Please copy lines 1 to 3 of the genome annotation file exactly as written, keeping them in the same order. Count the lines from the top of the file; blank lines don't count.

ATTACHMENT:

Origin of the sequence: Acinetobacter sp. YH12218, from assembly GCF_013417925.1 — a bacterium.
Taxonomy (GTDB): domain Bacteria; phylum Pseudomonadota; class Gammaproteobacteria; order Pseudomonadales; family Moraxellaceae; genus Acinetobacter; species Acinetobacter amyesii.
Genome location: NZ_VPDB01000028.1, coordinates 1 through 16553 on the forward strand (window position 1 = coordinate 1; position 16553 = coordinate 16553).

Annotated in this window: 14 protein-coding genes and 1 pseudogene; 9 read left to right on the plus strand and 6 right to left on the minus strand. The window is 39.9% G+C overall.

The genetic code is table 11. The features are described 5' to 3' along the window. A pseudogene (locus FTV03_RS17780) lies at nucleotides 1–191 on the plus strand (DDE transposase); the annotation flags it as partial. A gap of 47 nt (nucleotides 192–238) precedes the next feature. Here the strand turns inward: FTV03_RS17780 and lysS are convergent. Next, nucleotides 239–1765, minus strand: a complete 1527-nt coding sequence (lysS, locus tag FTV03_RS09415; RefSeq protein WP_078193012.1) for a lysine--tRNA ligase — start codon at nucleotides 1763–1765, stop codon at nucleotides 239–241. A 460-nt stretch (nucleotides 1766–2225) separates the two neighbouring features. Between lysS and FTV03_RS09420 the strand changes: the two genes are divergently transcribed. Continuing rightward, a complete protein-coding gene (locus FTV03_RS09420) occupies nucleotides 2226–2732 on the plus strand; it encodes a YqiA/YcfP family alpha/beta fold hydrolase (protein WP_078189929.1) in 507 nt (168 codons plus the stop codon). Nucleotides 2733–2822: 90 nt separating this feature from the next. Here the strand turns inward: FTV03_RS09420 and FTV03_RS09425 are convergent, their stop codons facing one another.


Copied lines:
Origin of the sequence: Acinetobacter sp. YH12218, from assembly GCF_013417925.1 — a bacterium.
Taxonomy (GTDB): domain Bacteria; phylum Pseudomonadota; class Gammaproteobacteria; order Pseudomonadales; family Moraxellaceae; genus Acinetobacter; species Acinetobacter amyesii.
Genome location: NZ_VPDB01000028.1, coordinates 1 through 16553 on the forward strand (window position 1 = coordinate 1; position 16553 = coordinate 16553).